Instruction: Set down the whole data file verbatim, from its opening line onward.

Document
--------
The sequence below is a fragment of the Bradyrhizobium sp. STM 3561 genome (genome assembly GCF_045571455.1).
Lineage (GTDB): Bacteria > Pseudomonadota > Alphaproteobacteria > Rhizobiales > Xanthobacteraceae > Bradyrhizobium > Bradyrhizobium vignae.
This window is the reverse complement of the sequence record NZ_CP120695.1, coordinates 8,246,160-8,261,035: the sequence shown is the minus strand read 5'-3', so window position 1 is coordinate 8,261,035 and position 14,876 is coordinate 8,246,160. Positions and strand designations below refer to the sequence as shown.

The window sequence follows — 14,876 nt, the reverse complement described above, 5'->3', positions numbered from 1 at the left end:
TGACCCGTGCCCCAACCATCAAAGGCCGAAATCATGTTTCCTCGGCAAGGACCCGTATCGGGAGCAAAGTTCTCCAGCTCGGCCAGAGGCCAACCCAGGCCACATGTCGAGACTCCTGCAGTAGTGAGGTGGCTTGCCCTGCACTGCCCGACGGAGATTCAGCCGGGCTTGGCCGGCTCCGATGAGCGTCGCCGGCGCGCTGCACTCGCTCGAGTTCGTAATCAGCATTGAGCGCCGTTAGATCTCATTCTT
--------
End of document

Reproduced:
The sequence below is a fragment of the Bradyrhizobium sp. STM 3561 genome (genome assembly GCF_045571455.1).
Lineage (GTDB): Bacteria > Pseudomonadota > Alphaproteobacteria > Rhizobiales > Xanthobacteraceae > Bradyrhizobium > Bradyrhizobium vignae.
This window is the reverse complement of the sequence record NZ_CP120695.1, coordinates 8,246,160-8,261,035: the sequence shown is the minus strand read 5'-3', so window position 1 is coordinate 8,261,035 and position 14,876 is coordinate 8,246,160. Positions and strand designations below refer to the sequence as shown.

The window sequence follows — 14,876 nt, the reverse complement described above, 5'->3', positions numbered from 1 at the left end:
TGACCCGTGCCCCAACCATCAAAGGCCGAAATCATGTTTCCTCGGCAAGGACCCGTATCGGGAGCAAAGTTCTCCAGCTCGGCCAGAGGCCAACCCAGGCCACATGTCGAGACTCCTGCAGTAGTGAGGTGGCTTGCCCTGCACTGCCCGACGGAGATTCAGCCGGGCTTGGCCGGCTCCGATGAGCGTCGCCGGCGCGCTGCACTCGCTCGAGTTCGTAATCAGCATTGAGCGCCGTTAGATCTCATTCTT